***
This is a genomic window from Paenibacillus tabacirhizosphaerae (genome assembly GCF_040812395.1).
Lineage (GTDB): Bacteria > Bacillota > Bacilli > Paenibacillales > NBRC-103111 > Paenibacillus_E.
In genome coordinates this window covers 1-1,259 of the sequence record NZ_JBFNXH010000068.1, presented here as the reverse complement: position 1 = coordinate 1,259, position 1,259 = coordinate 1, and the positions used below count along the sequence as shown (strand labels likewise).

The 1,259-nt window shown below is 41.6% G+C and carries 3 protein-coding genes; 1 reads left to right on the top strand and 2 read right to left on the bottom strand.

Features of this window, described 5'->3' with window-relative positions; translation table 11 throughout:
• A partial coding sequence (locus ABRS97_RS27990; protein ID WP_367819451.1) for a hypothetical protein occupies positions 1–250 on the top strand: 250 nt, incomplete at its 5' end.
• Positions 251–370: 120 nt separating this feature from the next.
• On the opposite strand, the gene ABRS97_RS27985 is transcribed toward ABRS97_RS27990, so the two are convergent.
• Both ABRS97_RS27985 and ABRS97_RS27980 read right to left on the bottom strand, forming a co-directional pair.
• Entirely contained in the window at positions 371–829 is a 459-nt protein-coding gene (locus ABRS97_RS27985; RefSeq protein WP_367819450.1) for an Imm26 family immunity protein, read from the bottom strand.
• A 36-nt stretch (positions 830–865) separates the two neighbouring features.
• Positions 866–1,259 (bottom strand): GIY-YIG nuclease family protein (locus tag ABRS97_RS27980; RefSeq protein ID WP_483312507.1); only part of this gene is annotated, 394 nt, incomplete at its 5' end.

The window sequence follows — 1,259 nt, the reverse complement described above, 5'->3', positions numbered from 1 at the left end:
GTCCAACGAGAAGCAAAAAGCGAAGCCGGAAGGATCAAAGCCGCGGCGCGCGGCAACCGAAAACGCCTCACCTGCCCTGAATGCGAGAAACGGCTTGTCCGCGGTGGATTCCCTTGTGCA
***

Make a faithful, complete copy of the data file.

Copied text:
This is a genomic window from Paenibacillus tabacirhizosphaerae (genome assembly GCF_040812395.1).
Lineage (GTDB): Bacteria > Bacillota > Bacilli > Paenibacillales > NBRC-103111 > Paenibacillus_E.
In genome coordinates this window covers 1-1,259 of the sequence record NZ_JBFNXH010000068.1, presented here as the reverse complement: position 1 = coordinate 1,259, position 1,259 = coordinate 1, and the positions used below count along the sequence as shown (strand labels likewise).

The 1,259-nt window shown below is 41.6% G+C and carries 3 protein-coding genes; 1 reads left to right on the top strand and 2 read right to left on the bottom strand.

Features of this window, described 5'->3' with window-relative positions; translation table 11 throughout:
• A partial coding sequence (locus ABRS97_RS27990; protein ID WP_367819451.1) for a hypothetical protein occupies positions 1–250 on the top strand: 250 nt, incomplete at its 5' end.
• Positions 251–370: 120 nt separating this feature from the next.
• On the opposite strand, the gene ABRS97_RS27985 is transcribed toward ABRS97_RS27990, so the two are convergent.
• Both ABRS97_RS27985 and ABRS97_RS27980 read right to left on the bottom strand, forming a co-directional pair.
• Entirely contained in the window at positions 371–829 is a 459-nt protein-coding gene (locus ABRS97_RS27985; RefSeq protein WP_367819450.1) for an Imm26 family immunity protein, read from the bottom strand.
• A 36-nt stretch (positions 830–865) separates the two neighbouring features.
• Positions 866–1,259 (bottom strand): GIY-YIG nuclease family protein (locus tag ABRS97_RS27980; RefSeq protein ID WP_483312507.1); only part of this gene is annotated, 394 nt, incomplete at its 5' end.

The window sequence follows — 1,259 nt, the reverse complement described above, 5'->3', positions numbered from 1 at the left end:
GTCCAACGAGAAGCAAAAAGCGAAGCCGGAAGGATCAAAGCCGCGGCGCGCGGCAACCGAAAACGCCTCACCTGCCCTGAATGCGAGAAACGGCTTGTCCGCGGTGGATTCCCTTGTGCA